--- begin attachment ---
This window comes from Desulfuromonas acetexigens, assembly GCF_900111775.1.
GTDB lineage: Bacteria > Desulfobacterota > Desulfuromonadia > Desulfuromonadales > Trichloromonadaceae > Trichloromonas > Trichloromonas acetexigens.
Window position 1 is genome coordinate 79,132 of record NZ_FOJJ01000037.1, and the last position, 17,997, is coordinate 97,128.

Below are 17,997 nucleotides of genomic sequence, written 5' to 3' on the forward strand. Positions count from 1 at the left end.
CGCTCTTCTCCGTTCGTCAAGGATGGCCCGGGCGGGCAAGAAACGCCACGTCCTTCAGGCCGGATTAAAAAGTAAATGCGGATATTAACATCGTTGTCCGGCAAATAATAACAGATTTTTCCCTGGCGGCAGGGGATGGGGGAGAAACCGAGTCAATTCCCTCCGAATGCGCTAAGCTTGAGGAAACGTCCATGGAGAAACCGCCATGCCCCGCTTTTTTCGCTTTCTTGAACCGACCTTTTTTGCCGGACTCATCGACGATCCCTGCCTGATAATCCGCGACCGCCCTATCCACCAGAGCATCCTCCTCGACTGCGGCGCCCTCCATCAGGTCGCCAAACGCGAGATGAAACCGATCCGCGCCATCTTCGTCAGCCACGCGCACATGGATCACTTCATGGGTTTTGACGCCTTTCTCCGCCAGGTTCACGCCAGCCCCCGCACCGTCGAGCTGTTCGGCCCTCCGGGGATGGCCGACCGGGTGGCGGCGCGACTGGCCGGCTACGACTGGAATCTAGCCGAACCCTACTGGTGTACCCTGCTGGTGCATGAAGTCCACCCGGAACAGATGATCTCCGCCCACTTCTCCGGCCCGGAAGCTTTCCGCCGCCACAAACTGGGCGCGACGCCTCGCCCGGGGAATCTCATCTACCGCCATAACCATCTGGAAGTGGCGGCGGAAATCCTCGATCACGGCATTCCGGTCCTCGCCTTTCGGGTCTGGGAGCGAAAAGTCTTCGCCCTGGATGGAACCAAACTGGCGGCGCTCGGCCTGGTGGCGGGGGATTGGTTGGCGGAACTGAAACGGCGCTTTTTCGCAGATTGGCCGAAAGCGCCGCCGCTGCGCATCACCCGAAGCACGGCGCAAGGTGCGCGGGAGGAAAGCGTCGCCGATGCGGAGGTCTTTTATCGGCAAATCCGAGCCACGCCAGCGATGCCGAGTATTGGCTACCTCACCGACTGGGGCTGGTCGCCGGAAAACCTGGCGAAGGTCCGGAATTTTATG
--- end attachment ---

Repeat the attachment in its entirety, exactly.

This window comes from Desulfuromonas acetexigens, assembly GCF_900111775.1.
GTDB lineage: Bacteria > Desulfobacterota > Desulfuromonadia > Desulfuromonadales > Trichloromonadaceae > Trichloromonas > Trichloromonas acetexigens.
Window position 1 is genome coordinate 79,132 of record NZ_FOJJ01000037.1, and the last position, 17,997, is coordinate 97,128.

Below are 17,997 nucleotides of genomic sequence, written 5' to 3' on the forward strand. Positions count from 1 at the left end.
CGCTCTTCTCCGTTCGTCAAGGATGGCCCGGGCGGGCAAGAAACGCCACGTCCTTCAGGCCGGATTAAAAAGTAAATGCGGATATTAACATCGTTGTCCGGCAAATAATAACAGATTTTTCCCTGGCGGCAGGGGATGGGGGAGAAACCGAGTCAATTCCCTCCGAATGCGCTAAGCTTGAGGAAACGTCCATGGAGAAACCGCCATGCCCCGCTTTTTTCGCTTTCTTGAACCGACCTTTTTTGCCGGACTCATCGACGATCCCTGCCTGATAATCCGCGACCGCCCTATCCACCAGAGCATCCTCCTCGACTGCGGCGCCCTCCATCAGGTCGCCAAACGCGAGATGAAACCGATCCGCGCCATCTTCGTCAGCCACGCGCACATGGATCACTTCATGGGTTTTGACGCCTTTCTCCGCCAGGTTCACGCCAGCCCCCGCACCGTCGAGCTGTTCGGCCCTCCGGGGATGGCCGACCGGGTGGCGGCGCGACTGGCCGGCTACGACTGGAATCTAGCCGAACCCTACTGGTGTACCCTGCTGGTGCATGAAGTCCACCCGGAACAGATGATCTCCGCCCACTTCTCCGGCCCGGAAGCTTTCCGCCGCCACAAACTGGGCGCGACGCCTCGCCCGGGGAATCTCATCTACCGCCATAACCATCTGGAAGTGGCGGCGGAAATCCTCGATCACGGCATTCCGGTCCTCGCCTTTCGGGTCTGGGAGCGAAAAGTCTTCGCCCTGGATGGAACCAAACTGGCGGCGCTCGGCCTGGTGGCGGGGGATTGGTTGGCGGAACTGAAACGGCGCTTTTTCGCAGATTGGCCGAAAGCGCCGCCGCTGCGCATCACCCGAAGCACGGCGCAAGGTGCGCGGGAGGAAAGCGTCGCCGATGCGGAGGTCTTTTATCGGCAAATCCGAGCCACGCCAGCGATGCCGAGTATTGGCTACCTCACCGACTGGGGCTGGTCGCCGGAAAACCTGGCGAAGGTCCGGAATTTTATG